Apple is working towards launching low-cost iPhone models to compete with Android at the lower-end of the smartphone market, according to online reports.
At least one of the devices will be cheaper and smaller than the iPhone 4, according to unnamed sources familiar with the plans cited in a Bloomberg report.
The device is said to cost around $200 (£125) on a contract-free basis and will feature technology found in the current generation of iPhone rather than the next in order to help keep costs down, according to a source that has reportedly seen the prototype.
According to the report, the budget iPhone is "one-third smaller than the iPhone 4, and it had no 'home' button". It could be released mid-2011, providing it doesn't get cancelled or delayed at the last minute, the report said.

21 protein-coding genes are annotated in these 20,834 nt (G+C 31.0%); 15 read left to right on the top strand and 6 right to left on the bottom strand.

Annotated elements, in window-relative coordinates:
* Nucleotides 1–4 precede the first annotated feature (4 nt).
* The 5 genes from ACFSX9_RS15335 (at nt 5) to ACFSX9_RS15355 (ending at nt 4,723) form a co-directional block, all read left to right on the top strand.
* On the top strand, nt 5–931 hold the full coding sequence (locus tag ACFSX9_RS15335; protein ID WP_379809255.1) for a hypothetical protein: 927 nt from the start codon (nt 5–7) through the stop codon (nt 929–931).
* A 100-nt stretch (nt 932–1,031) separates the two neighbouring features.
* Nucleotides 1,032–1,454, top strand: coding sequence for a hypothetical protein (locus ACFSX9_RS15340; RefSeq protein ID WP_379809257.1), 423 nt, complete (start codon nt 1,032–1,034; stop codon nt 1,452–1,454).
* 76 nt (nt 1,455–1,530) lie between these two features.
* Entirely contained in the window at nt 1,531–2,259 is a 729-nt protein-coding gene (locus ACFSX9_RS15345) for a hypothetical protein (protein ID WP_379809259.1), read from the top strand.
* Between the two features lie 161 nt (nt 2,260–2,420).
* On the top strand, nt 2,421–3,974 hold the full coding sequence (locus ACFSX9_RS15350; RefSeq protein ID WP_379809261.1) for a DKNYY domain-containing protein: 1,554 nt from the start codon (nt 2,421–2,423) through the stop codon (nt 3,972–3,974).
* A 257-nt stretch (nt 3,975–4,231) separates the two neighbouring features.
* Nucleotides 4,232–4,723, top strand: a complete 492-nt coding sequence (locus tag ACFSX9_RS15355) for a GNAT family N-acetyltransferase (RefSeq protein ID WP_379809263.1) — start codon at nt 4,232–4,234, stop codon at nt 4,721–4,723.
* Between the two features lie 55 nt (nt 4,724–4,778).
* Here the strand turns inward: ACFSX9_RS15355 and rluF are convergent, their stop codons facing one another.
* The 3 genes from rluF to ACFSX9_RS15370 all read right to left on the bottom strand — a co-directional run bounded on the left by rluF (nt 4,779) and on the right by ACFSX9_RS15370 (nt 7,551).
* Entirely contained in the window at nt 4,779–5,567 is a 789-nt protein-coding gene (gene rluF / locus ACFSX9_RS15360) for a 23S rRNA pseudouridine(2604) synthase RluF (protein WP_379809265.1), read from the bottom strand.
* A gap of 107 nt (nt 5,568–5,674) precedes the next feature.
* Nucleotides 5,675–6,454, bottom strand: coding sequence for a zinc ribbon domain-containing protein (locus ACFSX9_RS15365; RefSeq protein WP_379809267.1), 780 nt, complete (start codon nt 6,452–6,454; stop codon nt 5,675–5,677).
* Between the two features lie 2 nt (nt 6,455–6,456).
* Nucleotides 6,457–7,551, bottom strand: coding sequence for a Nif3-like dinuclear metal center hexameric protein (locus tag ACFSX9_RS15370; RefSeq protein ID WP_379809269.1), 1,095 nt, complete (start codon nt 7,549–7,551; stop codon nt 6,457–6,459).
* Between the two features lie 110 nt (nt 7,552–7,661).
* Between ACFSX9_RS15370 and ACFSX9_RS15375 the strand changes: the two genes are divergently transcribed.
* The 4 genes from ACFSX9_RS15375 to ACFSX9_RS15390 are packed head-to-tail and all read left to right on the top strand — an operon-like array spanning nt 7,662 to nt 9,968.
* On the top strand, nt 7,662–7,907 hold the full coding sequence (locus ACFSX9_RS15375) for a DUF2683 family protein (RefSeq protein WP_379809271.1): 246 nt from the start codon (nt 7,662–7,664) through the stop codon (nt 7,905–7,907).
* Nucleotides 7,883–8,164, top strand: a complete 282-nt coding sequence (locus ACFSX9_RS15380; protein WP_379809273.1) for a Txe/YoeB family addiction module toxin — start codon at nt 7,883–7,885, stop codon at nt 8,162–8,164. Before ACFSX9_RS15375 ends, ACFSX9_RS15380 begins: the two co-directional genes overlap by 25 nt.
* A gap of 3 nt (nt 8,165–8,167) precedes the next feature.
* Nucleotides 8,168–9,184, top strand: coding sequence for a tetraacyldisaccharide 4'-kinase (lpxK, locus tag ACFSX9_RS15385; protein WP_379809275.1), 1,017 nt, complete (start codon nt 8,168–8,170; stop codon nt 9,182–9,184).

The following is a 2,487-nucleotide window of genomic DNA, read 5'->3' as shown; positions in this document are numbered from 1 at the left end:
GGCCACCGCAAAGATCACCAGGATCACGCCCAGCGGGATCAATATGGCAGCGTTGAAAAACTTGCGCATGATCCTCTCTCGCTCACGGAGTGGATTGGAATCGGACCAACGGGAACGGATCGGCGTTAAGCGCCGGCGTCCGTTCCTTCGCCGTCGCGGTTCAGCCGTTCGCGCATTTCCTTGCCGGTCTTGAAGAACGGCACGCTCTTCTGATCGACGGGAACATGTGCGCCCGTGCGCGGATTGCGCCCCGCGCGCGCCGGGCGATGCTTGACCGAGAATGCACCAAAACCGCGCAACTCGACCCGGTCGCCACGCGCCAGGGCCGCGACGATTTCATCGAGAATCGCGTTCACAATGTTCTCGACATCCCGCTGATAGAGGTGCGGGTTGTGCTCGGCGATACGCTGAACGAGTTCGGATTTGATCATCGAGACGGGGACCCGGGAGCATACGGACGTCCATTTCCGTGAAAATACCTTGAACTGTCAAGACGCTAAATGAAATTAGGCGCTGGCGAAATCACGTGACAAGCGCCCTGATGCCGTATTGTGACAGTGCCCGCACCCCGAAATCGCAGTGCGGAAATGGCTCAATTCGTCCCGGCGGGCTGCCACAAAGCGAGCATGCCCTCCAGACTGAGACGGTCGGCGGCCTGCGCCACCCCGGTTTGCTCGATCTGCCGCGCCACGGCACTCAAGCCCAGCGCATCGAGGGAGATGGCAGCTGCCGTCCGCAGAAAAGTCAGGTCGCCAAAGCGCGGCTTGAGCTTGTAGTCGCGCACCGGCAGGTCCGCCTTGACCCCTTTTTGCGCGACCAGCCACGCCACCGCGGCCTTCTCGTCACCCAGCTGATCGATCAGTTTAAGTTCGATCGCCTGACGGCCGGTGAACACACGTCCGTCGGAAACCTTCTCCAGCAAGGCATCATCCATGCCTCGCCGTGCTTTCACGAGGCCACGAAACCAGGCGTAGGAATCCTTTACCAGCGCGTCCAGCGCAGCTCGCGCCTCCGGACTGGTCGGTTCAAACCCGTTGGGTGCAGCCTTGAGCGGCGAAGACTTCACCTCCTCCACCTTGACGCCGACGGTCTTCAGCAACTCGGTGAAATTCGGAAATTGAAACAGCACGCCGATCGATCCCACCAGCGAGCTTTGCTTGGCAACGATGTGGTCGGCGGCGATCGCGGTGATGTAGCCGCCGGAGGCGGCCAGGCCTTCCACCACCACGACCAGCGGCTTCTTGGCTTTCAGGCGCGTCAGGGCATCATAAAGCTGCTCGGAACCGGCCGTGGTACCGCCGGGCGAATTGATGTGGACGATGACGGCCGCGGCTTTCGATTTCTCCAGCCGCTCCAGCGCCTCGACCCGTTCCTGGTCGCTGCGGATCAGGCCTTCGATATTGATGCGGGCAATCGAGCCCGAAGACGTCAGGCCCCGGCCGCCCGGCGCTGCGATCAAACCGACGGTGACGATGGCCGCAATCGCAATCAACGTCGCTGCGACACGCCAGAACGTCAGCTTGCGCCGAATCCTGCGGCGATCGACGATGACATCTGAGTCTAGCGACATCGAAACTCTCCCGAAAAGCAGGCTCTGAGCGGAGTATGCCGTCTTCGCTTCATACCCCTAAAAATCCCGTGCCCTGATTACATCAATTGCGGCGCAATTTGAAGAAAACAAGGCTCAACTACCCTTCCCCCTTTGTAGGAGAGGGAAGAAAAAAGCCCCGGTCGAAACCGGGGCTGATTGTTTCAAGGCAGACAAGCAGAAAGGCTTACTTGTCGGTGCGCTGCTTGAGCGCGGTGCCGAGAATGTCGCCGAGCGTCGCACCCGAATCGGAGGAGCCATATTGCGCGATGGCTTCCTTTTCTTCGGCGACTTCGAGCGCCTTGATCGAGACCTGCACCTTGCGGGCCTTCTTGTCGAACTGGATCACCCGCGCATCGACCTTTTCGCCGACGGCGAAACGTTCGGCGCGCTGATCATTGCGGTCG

The move is said to be in an effort to stem the tide of Android handset adoption. In contrast to the high-end iPhone devices — which usually require an up-front payment as well as a monthly commitment — would-be Android adopters can purchase a handset on a pay-as-you-go basis for less than £100.
Apple is also said to be working on developing a dual-mode iPhone model capable of supporting both GSM and CDMA wireless standards but it is unclear whether this is planned for the low-end device, the rumoured iPhone 5, or another different device.